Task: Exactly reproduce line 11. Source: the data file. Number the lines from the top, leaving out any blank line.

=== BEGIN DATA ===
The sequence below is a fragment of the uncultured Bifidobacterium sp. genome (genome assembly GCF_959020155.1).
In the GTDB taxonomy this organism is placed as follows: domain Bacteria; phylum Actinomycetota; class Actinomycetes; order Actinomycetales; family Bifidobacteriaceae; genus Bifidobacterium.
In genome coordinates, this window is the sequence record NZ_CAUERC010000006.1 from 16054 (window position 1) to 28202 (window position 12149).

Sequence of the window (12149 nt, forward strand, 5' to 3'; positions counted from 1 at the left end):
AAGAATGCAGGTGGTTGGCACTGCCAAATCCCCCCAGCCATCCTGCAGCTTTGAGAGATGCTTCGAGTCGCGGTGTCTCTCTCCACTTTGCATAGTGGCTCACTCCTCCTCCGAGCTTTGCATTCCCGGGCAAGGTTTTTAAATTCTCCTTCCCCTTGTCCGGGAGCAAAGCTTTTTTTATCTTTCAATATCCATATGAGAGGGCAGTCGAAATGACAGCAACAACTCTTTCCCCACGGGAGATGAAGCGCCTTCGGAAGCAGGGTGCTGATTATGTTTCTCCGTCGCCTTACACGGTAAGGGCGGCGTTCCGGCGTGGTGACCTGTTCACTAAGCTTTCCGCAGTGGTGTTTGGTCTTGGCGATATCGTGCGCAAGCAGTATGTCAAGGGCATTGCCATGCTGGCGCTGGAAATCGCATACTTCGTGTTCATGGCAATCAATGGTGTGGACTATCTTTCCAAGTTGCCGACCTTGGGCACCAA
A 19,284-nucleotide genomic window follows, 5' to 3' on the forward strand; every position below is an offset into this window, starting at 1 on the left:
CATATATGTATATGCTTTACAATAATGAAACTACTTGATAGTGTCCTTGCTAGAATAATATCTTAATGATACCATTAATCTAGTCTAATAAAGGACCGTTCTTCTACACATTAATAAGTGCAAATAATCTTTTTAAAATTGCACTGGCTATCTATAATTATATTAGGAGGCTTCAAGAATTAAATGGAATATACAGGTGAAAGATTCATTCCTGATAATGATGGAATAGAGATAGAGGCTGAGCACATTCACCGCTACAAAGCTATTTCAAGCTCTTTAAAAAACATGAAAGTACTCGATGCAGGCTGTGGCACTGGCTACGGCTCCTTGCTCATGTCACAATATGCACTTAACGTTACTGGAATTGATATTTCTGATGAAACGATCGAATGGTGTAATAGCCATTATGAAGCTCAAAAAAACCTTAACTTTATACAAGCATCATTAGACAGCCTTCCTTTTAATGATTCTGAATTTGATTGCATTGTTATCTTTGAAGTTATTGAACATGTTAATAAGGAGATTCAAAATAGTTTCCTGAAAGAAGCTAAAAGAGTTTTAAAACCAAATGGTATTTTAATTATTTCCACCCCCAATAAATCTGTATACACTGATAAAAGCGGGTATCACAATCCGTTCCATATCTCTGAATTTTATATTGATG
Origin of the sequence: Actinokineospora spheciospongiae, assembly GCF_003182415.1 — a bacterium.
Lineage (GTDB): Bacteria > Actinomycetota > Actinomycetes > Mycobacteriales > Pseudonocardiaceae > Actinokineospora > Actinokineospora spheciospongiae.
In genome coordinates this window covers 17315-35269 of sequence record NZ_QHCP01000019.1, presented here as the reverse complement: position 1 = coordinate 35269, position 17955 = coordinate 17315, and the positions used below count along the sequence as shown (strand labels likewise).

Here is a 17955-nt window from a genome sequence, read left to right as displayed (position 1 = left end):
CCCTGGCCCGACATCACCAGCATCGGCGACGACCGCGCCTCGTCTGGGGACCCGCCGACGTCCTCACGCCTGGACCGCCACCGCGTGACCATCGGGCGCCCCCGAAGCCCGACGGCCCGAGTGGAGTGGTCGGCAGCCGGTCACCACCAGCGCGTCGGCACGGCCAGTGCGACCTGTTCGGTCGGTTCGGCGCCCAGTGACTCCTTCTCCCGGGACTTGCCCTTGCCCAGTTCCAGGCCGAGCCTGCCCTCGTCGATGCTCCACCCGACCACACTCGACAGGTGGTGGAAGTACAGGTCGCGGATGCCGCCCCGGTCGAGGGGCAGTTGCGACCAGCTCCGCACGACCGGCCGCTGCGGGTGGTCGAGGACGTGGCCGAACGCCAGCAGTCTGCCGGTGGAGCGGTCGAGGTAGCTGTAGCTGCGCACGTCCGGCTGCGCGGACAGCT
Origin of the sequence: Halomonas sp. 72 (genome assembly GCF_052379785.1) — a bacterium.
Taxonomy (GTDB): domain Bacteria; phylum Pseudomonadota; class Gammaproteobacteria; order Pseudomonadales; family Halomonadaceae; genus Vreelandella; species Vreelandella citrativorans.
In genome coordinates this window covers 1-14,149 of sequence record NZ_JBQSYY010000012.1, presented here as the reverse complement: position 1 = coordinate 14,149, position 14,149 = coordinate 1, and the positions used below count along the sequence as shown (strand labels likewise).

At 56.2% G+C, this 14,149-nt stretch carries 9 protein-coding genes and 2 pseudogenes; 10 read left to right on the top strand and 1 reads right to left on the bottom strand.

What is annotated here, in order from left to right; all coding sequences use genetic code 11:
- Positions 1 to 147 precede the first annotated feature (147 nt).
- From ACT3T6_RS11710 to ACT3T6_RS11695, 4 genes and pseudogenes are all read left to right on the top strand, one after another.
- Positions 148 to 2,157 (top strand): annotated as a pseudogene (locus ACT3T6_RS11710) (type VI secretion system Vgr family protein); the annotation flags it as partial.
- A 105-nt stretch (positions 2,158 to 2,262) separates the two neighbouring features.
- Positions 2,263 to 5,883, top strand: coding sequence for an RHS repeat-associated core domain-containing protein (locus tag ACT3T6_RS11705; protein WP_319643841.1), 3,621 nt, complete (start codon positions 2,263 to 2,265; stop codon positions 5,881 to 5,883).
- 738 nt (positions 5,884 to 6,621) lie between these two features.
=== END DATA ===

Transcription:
Here is a 17955-nt window from a genome sequence, read left to right as displayed (position 1 = left end):